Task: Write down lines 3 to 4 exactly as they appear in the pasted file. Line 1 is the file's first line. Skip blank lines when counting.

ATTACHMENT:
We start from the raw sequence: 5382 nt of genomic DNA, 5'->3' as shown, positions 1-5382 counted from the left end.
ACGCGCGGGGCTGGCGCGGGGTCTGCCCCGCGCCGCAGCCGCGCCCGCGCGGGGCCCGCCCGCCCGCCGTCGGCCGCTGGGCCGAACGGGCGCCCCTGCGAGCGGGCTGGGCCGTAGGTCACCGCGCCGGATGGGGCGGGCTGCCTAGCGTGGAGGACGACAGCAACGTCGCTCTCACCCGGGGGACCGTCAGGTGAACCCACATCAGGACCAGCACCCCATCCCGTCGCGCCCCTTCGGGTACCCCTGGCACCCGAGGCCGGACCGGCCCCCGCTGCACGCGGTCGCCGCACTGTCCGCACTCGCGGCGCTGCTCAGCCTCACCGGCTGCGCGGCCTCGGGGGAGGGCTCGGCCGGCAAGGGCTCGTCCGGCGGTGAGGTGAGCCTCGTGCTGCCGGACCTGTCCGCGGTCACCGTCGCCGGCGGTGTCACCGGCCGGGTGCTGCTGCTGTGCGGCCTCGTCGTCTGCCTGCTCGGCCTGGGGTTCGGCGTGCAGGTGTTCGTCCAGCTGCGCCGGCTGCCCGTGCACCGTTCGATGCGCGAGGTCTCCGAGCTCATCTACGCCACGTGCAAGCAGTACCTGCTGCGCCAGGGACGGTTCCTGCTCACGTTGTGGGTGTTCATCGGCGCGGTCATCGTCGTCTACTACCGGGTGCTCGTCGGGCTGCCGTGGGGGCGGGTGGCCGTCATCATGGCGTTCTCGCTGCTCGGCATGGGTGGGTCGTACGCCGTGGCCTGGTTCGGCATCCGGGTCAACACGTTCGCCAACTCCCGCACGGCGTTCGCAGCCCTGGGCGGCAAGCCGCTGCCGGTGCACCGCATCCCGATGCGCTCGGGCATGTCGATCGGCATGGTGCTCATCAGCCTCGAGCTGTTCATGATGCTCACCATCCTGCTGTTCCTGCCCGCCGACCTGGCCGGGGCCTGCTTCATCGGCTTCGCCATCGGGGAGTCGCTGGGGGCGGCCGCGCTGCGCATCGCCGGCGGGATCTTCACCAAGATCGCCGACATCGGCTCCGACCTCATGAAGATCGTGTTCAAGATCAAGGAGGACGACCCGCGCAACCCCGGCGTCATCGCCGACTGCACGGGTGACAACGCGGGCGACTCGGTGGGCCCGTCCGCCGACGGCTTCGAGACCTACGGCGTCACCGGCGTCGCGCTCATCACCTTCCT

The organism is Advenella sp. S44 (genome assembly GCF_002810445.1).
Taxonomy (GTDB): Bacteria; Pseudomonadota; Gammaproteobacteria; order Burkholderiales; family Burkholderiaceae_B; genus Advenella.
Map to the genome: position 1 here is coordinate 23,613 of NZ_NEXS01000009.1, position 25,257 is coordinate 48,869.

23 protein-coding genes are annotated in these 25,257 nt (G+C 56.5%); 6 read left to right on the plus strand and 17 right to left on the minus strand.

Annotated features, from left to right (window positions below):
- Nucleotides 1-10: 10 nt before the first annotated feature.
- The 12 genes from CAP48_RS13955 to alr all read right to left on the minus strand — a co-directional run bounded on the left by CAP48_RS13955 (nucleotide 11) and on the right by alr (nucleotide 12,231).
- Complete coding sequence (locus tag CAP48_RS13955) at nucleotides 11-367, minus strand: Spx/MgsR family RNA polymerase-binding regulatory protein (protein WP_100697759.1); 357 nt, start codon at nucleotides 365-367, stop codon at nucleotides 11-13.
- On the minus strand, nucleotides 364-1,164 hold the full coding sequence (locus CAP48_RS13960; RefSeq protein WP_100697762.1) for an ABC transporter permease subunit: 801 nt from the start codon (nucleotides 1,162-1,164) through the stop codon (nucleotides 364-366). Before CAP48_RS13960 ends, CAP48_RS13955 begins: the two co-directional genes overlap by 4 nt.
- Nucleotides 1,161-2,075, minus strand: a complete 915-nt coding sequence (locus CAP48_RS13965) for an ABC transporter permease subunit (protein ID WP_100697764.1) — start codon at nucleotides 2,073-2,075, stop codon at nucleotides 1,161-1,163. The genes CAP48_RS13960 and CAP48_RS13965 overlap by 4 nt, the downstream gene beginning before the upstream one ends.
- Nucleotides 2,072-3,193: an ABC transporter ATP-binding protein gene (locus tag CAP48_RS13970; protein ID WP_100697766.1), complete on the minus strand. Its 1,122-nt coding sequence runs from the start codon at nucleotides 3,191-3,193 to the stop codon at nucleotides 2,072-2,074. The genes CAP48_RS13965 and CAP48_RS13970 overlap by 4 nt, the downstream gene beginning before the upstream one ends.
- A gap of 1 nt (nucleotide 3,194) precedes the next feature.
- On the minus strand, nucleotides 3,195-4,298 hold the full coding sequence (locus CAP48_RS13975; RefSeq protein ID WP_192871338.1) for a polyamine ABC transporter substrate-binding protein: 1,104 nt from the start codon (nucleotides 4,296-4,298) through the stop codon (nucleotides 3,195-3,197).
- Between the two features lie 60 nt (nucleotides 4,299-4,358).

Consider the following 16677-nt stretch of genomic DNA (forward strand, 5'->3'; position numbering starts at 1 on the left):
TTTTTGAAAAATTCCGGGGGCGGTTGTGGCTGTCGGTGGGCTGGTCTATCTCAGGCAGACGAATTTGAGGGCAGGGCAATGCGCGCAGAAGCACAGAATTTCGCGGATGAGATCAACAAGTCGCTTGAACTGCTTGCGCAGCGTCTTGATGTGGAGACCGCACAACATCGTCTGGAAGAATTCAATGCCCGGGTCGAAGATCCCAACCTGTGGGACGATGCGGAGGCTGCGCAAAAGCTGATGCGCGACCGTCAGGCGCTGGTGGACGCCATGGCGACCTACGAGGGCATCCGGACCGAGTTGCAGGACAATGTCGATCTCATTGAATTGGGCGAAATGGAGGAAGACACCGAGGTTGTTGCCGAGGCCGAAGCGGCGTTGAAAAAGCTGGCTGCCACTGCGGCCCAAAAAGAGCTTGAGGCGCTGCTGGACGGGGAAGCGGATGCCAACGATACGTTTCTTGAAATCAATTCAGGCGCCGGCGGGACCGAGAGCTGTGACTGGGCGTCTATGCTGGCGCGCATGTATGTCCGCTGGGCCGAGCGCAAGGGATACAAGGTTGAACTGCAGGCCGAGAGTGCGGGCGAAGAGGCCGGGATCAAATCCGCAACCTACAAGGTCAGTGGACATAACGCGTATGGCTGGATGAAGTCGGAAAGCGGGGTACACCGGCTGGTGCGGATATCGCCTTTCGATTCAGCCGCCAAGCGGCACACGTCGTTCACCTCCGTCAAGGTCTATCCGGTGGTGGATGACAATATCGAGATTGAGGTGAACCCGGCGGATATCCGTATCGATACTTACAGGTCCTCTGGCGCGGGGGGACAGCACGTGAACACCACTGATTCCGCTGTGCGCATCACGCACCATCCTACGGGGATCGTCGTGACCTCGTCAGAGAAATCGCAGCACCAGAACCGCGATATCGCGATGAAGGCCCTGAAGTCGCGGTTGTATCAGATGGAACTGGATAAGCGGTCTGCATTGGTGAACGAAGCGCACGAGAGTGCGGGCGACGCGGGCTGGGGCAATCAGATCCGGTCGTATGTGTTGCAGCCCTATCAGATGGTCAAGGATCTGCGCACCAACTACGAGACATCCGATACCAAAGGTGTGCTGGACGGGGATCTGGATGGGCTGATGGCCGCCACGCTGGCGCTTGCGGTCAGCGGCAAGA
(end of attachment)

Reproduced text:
The organism is Advenella sp. S44 (genome assembly GCF_002810445.1).
Taxonomy (GTDB): Bacteria; Pseudomonadota; Gammaproteobacteria; order Burkholderiales; family Burkholderiaceae_B; genus Advenella.